The winner of this year’s student research contest, run by the NZ Computer Society’s Wellington branch, is Victoria University’s Elwyn Benson, who studied freehand sketching as a means of interacting with computer games
Benson’s research project explored drawing lines in games in two contexts: selecting several objects by drawing a freehand boundary around them, rather than the common interface requiring the player to enclose them in standard boxes, and using a freehand line rather than a series of waypoints to indicate a route for a movement of an icon representing a player.
The five finalists were judged on presentation as well as on the merits of the project itself, the student’s approach to it and the way challenges were faced, the objectives and the potential future use of the research.
On presentation there was not much difference between the contenders’ scores says NZCS president Don Robertson, one of the panel of judges, but Benson stood out for the detail of his project, which was “explained particularly well”. The only shortcoming was in discussing the long-term potential, which the judges felt extended far beyond games. Benson made a brief reference to possible military applications, which could have been discussed in more detail, says Robertson.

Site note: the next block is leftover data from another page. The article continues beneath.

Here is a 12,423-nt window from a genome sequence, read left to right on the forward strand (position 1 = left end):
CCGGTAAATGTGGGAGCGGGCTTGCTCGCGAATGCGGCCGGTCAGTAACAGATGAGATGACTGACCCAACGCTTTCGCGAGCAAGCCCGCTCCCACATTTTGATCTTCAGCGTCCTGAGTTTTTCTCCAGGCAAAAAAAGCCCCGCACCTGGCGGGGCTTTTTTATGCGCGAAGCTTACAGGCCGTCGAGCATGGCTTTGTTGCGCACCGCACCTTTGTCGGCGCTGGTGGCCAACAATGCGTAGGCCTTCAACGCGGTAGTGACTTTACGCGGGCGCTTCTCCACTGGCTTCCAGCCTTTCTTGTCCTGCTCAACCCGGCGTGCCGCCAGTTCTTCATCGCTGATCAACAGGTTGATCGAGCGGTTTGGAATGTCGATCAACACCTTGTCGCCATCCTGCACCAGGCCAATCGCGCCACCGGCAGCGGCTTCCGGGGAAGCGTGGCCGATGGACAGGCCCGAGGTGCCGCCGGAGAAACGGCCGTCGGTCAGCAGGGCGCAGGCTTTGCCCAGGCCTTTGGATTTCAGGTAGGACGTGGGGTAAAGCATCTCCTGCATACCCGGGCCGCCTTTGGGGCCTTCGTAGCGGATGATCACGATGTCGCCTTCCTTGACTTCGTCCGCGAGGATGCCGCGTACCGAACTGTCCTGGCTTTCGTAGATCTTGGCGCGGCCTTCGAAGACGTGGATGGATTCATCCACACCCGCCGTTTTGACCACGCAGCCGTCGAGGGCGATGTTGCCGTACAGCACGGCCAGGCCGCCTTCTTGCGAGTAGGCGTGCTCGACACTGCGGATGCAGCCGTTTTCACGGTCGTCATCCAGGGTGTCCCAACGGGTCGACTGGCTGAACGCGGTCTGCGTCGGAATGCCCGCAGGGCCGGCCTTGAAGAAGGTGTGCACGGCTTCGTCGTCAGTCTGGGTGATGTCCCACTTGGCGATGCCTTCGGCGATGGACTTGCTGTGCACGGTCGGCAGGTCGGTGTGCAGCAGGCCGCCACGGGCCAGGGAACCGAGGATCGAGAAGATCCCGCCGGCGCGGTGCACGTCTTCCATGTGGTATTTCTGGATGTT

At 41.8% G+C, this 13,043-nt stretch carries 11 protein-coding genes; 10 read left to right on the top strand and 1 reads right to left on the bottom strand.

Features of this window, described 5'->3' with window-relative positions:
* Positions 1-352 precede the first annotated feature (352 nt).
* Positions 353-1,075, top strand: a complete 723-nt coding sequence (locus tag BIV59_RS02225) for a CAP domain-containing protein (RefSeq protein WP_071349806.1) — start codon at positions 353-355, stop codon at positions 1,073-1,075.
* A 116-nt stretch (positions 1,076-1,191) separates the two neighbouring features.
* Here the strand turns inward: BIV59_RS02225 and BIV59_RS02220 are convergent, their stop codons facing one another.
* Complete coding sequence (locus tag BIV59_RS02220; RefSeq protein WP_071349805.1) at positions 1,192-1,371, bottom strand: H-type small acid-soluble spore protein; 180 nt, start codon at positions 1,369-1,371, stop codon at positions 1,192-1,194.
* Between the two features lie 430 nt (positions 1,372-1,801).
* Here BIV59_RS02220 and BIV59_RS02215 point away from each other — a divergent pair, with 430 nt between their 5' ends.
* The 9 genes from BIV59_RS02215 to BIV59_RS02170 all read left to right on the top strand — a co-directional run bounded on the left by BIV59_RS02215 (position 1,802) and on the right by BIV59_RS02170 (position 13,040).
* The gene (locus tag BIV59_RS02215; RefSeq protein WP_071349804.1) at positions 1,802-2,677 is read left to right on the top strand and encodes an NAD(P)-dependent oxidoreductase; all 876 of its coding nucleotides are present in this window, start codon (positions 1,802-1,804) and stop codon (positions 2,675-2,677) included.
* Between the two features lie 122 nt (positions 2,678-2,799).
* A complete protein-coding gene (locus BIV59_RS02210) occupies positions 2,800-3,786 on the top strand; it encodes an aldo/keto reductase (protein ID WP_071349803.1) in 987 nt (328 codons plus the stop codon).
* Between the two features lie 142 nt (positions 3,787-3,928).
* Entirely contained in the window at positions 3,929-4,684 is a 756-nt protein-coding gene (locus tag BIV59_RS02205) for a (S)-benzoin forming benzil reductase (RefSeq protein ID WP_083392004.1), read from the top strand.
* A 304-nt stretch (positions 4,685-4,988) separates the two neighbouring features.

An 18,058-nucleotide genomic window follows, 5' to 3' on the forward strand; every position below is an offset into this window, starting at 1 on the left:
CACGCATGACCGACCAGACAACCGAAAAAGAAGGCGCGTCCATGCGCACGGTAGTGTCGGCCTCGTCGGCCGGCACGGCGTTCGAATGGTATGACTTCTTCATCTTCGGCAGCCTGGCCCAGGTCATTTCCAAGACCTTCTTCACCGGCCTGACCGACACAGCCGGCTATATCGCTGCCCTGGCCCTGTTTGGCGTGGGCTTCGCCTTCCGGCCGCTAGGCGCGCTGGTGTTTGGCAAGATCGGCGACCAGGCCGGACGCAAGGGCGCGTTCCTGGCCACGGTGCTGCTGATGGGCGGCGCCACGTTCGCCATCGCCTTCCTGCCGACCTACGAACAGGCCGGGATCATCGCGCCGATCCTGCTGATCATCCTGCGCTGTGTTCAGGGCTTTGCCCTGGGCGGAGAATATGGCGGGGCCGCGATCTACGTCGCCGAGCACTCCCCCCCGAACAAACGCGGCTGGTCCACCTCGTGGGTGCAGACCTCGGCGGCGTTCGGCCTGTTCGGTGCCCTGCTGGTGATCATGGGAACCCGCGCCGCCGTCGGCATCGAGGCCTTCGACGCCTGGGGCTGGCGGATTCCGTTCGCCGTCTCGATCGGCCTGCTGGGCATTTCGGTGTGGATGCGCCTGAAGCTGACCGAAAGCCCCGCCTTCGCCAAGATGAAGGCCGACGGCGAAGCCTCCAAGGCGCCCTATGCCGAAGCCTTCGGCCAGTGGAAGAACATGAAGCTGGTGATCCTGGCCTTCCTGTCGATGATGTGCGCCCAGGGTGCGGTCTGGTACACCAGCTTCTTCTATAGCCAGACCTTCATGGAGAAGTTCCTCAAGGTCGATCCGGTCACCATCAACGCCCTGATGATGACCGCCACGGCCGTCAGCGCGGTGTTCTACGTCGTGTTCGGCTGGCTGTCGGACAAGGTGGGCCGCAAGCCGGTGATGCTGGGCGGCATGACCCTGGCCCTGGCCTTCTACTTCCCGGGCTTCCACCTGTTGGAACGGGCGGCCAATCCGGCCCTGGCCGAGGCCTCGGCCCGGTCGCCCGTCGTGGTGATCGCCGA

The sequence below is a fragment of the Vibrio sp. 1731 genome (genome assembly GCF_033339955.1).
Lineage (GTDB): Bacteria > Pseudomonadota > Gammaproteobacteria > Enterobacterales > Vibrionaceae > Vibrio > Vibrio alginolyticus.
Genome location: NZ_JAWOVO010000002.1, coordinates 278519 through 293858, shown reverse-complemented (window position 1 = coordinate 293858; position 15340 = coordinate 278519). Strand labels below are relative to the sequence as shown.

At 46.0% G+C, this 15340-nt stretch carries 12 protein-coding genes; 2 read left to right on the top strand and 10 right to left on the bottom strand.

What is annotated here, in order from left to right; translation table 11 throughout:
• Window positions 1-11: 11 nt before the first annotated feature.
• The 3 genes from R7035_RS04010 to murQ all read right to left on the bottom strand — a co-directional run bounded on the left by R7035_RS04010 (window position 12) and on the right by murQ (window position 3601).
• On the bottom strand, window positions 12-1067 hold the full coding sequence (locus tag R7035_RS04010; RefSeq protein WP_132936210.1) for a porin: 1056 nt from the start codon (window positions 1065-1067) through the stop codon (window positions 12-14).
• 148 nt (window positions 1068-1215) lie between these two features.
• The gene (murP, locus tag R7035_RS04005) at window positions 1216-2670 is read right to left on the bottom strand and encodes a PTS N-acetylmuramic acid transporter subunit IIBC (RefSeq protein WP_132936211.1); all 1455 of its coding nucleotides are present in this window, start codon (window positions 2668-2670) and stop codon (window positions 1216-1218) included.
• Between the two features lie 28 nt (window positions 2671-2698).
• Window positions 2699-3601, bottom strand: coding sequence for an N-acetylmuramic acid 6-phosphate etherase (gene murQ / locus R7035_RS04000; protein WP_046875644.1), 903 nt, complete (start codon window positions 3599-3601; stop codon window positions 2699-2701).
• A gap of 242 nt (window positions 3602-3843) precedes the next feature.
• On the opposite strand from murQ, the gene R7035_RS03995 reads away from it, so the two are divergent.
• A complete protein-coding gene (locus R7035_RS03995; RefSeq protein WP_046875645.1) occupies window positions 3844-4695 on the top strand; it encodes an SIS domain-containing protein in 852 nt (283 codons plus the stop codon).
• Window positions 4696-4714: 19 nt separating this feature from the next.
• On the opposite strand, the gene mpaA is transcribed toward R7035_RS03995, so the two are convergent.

Second place was taken by Sam Russell who has developed methods of “reverse-engineering” drive-by downloads and thereby improving detection and protection against this means of introducing malware.
Third place-getter Roman Kaplaukh explored automatic machine modification of images with the aim of applying evolutionary paradigms of mutation, survival and “fitness” to artistic work. His long-term aim, he says, is to have machines produce artwork judged to be of merit, so human artists will no longer be necessary.
Benson was awarded $400, Russell $200 and Kaplaukh $100.